Your work is vital. We are raising funds to support it.
we hurtle toward the end of 2013, it’s time for an update of nonprofit
technology trends and news!
time I’ll review the Nominet Trust 100 nominations for the very best technologies for
social good, the big TechSoup/Guardian Technology for Good Report, The soft launch of Hacker Helper, a
new free service that sends money over email, the world’s most popular
websites, and two new Netflix
style subscription services for eBooks. All that and Ginny Mies's pick for the
mobile app of the month.
you’re a nonprofit news junkie, have a look at all
our Nonprofit Technology
News pieces from this past year.
Hacker Helper is
a free online tool that will allow volunteer developers to prepare for
hackathons. The project is soft launching this month, and going public in March
2014. The tool will allow hackers and coders to get up to speed before the
hackathon by reading problem statements written from the perspective of the
people who are working to solve social problems on the ground: NGOs and
activists. It provides the developers with links to the relevant data sets,
APIs, and code bases that can be used to streamline the hackathon
experience. It also lists and maps hackathons worldwide. Basically, Hacker
Helper ensures that developers come to the hackathons prepared to code instead
of wasting the first day doing research. They can go straight to work to create
useful apps and other tools for solving social problems. The project was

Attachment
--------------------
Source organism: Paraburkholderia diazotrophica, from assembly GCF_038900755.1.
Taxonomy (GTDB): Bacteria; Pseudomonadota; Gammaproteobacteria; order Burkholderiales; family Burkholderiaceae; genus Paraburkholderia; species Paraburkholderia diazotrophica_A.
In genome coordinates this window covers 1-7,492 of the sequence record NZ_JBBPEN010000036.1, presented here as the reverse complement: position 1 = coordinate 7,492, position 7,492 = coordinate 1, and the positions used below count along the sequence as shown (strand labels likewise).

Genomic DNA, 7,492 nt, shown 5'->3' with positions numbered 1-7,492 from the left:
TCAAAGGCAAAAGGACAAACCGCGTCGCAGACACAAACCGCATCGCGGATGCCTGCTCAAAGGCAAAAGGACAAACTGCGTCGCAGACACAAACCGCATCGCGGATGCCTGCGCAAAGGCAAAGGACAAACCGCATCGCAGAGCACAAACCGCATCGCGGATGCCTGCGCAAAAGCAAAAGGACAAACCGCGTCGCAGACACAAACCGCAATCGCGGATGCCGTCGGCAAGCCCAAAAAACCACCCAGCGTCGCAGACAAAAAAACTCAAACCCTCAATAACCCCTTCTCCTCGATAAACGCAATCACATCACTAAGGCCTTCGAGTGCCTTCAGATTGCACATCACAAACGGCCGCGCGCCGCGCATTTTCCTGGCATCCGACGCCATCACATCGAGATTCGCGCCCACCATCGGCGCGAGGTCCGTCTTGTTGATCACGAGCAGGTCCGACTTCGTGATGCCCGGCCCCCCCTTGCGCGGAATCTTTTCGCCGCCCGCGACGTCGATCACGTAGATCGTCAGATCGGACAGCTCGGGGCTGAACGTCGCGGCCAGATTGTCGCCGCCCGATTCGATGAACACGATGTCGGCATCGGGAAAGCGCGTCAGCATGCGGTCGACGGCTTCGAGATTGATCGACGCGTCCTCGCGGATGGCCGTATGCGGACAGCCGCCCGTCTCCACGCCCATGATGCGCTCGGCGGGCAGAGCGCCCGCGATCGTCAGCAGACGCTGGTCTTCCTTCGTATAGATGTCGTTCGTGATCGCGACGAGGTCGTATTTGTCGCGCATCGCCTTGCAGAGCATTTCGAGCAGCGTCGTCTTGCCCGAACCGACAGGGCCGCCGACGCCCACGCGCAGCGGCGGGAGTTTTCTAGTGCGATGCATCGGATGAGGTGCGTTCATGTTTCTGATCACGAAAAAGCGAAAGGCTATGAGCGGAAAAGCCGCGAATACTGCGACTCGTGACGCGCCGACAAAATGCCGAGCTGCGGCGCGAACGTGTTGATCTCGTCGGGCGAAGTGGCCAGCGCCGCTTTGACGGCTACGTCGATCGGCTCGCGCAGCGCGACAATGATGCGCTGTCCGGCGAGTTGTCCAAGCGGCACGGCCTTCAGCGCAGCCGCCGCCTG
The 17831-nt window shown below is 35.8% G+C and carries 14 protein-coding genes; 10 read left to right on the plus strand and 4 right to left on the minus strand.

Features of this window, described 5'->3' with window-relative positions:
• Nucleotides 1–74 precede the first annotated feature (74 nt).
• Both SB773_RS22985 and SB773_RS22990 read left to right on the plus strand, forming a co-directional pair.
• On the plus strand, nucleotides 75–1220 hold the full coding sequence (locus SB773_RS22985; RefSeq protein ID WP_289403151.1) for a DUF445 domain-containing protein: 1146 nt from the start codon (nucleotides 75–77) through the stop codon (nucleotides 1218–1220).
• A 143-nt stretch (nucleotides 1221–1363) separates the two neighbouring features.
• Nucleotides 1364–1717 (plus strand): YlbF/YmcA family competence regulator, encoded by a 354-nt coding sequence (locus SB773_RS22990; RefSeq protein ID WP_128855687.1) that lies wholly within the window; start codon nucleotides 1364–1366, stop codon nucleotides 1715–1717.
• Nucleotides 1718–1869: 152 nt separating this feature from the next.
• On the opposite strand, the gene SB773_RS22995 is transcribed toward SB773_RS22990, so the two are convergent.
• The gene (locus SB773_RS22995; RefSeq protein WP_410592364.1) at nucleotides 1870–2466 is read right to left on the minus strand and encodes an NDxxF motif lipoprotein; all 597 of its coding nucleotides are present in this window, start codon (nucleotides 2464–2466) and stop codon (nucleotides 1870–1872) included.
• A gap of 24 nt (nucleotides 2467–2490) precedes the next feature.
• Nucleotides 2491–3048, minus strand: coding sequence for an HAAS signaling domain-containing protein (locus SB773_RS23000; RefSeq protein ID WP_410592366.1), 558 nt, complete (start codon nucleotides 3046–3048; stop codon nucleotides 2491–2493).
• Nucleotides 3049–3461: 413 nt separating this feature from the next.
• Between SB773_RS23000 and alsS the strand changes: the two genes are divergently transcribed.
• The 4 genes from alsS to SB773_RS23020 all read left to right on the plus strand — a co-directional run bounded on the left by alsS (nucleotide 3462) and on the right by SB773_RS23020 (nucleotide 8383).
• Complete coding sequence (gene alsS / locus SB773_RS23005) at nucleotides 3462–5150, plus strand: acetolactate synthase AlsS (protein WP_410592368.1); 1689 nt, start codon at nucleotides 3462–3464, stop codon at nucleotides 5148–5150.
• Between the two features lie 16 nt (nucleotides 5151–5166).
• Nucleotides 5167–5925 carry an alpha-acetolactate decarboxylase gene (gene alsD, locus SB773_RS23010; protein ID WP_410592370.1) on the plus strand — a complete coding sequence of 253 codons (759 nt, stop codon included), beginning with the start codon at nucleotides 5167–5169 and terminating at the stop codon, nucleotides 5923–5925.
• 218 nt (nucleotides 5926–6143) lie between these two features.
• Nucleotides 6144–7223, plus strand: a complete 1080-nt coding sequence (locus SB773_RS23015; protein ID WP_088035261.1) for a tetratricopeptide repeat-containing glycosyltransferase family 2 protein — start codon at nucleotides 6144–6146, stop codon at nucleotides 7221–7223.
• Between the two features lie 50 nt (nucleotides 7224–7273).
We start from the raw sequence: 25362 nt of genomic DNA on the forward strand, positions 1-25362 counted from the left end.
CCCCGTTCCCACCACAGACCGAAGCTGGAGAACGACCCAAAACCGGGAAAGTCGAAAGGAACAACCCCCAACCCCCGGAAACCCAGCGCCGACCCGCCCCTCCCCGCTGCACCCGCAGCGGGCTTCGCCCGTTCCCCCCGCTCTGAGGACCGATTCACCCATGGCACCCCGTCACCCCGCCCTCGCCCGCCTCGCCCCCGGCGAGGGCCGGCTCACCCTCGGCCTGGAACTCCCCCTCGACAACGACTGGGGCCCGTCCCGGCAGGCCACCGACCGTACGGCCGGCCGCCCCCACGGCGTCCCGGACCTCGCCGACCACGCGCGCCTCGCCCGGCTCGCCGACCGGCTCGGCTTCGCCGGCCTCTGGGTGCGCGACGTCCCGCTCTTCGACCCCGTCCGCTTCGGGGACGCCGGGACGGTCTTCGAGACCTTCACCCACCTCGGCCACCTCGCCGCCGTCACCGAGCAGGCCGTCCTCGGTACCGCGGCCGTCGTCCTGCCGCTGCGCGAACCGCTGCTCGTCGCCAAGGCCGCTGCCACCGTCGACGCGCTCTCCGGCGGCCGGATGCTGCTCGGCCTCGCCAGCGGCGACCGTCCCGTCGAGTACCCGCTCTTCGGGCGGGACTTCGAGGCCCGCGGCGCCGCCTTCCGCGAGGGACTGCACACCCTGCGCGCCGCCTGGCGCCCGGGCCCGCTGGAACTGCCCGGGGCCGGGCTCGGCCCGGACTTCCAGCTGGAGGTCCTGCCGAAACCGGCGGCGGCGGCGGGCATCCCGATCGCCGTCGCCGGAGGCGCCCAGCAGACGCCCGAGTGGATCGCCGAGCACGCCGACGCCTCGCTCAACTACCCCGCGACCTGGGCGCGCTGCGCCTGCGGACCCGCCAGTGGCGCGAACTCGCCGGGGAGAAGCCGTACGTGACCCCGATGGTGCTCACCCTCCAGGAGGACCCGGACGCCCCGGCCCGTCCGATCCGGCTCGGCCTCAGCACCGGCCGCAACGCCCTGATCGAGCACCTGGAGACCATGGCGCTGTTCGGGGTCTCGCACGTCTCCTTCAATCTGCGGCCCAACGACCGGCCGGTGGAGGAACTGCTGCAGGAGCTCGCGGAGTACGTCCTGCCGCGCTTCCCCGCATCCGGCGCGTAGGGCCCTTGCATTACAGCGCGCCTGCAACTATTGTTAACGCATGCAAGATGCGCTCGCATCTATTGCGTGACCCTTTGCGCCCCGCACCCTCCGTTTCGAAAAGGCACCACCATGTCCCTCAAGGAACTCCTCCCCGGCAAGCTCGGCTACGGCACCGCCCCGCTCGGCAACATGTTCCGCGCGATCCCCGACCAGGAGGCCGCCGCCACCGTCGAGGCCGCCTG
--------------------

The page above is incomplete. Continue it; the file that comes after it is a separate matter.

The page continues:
originally funded by Microsoft for the Transforming Communities of Practice
The idea for Hacker Helper was born through collaboration
with partners, such as Random Hacks of Kindness who are trying to improve the
hackathon process and improve results from the events. Hackathons are most
often fast projects that last one to three days. Hacker Helper is all about not
reinventing the technology wheel.
The Hacker Helper project is closely aligned with our NetSquared vision of bringing communities
together to solve social problems – including nonprofits, beneficiaries,
activists, technologists, concerned citizens. Hacker Helper is currently in
beta. We are testing it out at hackathons this month in San Francisco and also in
Sarajevo in Bosnia. We will be launching the full version of the site in March
at NTC, at a hackathon we are co-producing with Code for America. After that we
hope lots of people will contribute content to it. It is essentially a wiki
where you will be able to upload a problem statement and links to related data
sets etc. Find out more about Hacker Helper via our Sheetal Singh's Community Boost_r piece, Calling all hackers (for social good)!
TechSoup has partnered with the British newspaper, The
Guardian, to co-publish an in-depth Technology for Good
report showcasing innovative uses of technology for social good. The
report is by our Rebecca Chao. It is a new type of content for us that will
hopefully inspire you to think beyond the day-to-day use of technology to the
ways that technology can transform our approach to solving big social problems.
The report covers new technologies like drone technology, and new uses for old
technologies like radio. The report also has a mix of tools that are in use to
directly to improve lives, and also tools that increase efficiency within
organizations that will trickle down to its beneficiaries. There’s a lot in
there. It covers 10 topics including humanitarian uses of drones:
• Mobile and cell phones •
New uses for TV and radio
• Tracking technology (like GPS) • Translation tools
• Mapping •
• Social media and crowdsourcing • Portable Networks
• Data management •
Back in my May
Nonprofit Technology News edition, I covered the emerging field of digital wallets. I admit
to being a bit envious of the Safaricom M-PESA
mobile payment system in Kenya that allows people there to text each other
money. No more. The venerable Walt Mossberg